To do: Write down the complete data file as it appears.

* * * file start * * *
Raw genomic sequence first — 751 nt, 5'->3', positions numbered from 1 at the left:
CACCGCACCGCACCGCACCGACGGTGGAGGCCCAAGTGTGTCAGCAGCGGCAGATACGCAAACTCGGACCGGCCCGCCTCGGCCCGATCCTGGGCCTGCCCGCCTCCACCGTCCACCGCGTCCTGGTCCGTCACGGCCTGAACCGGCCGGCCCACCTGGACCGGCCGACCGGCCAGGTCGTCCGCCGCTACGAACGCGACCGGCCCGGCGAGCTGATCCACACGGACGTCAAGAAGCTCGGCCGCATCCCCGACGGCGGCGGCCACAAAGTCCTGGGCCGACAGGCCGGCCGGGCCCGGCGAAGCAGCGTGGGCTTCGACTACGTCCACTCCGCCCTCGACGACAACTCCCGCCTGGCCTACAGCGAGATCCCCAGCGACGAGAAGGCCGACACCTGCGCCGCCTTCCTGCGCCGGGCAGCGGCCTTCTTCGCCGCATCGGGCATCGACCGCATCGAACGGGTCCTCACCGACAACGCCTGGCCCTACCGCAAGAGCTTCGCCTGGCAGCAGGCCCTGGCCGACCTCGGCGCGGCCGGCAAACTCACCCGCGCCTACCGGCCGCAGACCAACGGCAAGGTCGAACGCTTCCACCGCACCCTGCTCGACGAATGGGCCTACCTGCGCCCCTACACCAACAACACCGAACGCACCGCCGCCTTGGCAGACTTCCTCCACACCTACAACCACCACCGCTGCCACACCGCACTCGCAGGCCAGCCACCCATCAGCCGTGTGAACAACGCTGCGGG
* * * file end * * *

Raw genomic sequence first — 751 nt, 5'->3', positions numbered from 1 at the left:
CACCGCACCGCACCGCACCGACGGTGGAGGCCCAAGTGTGTCAGCAGCGGCAGATACGCAAACTCGGACCGGCCCGCCTCGGCCCGATCCTGGGCCTGCCCGCCTCCACCGTCCACCGCGTCCTGGTCCGTCACGGCCTGAACCGGCCGGCCCACCTGGACCGGCCGACCGGCCAGGTCGTCCGCCGCTACGAACGCGACCGGCCCGGCGAGCTGATCCACACGGACGTCAAGAAGCTCGGCCGCATCCCCGACGGCGGCGGCCACAAAGTCCTGGGCCGACAGGCCGGCCGGGCCCGGCGAAGCAGCGTGGGCTTCGACTACGTCCACTCCGCCCTCGACGACAACTCCCGCCTGGCCTACAGCGAGATCCCCAGCGACGAGAAGGCCGACACCTGCGCCGCCTTCCTGCGCCGGGCAGCGGCCTTCTTCGCCGCATCGGGCATCGACCGCATCGAACGGGTCCTCACCGACAACGCCTGGCCCTACCGCAAGAGCTTCGCCTGGCAGCAGGCCCTGGCCGACCTCGGCGCGGCCGGCAAACTCACCCGCGCCTACCGGCCGCAGACCAACGGCAAGGTCGAACGCTTCCACCGCACCCTGCTCGACGAATGGGCCTACCTGCGCCCCTACACCAACAACACCGAACGCACCGCCGCCTTGGCAGACTTCCTCCACACCTACAACCACCACCGCTGCCACACCGCACTCGCAGGCCAGCCACCCATCAGCCGTGTGAACAACGCTGCGGG